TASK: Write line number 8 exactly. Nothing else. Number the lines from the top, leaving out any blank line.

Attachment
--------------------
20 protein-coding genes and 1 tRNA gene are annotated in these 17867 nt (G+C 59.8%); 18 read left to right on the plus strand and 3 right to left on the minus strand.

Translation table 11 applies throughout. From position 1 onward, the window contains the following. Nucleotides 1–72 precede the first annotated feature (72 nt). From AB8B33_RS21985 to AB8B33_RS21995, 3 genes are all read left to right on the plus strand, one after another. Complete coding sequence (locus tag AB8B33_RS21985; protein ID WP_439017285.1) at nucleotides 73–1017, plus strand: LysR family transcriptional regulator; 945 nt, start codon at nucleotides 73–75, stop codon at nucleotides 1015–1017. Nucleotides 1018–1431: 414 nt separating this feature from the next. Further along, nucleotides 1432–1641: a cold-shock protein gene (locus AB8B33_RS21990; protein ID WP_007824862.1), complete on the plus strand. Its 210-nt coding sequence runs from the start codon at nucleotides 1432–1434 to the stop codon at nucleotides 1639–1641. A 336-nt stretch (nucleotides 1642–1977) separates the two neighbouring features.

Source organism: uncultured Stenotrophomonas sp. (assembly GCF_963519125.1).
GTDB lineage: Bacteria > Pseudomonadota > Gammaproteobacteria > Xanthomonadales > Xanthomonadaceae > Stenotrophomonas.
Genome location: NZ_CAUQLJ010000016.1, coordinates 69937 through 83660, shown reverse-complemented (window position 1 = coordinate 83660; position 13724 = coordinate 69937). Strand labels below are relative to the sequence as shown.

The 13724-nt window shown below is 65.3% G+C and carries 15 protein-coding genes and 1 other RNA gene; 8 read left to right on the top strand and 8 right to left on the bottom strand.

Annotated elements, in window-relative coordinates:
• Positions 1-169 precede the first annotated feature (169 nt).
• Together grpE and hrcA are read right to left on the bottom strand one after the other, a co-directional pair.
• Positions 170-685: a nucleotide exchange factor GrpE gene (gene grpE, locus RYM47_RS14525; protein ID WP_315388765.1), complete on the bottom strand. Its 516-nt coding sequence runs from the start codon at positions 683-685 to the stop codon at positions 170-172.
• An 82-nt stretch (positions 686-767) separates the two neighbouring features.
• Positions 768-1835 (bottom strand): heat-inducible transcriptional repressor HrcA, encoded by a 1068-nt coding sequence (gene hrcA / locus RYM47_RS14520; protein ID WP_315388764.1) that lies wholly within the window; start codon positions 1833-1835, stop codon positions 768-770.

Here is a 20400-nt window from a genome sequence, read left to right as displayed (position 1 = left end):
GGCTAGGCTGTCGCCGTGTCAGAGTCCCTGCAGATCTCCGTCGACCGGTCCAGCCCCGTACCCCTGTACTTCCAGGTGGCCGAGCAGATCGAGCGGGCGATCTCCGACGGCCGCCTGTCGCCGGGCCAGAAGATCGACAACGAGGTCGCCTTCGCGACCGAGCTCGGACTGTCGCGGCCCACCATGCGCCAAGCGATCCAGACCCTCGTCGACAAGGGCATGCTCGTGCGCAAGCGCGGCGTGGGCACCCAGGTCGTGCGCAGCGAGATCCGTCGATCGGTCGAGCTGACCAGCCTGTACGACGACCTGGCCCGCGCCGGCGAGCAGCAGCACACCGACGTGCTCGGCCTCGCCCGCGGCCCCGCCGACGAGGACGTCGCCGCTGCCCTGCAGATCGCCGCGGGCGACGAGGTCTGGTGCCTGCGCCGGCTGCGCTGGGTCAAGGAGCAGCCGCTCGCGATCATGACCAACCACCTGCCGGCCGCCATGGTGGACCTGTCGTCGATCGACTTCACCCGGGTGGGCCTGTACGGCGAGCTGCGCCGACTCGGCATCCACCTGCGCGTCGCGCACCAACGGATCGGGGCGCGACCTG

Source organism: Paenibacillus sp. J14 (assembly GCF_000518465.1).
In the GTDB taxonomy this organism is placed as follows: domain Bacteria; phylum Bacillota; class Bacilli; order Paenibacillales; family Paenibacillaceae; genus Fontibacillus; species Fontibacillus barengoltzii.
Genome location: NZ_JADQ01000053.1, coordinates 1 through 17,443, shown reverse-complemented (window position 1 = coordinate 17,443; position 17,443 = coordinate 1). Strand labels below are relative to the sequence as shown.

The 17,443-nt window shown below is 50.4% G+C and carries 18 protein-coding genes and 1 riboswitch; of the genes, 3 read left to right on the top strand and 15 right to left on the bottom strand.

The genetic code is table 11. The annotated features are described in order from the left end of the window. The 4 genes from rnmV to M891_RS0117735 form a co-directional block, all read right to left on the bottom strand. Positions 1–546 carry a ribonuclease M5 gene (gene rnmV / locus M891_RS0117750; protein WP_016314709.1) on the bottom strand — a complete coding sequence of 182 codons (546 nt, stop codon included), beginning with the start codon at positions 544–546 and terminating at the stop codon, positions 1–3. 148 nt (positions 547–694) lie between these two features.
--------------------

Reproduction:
• Positions 1-169 precede the first annotated feature (169 nt).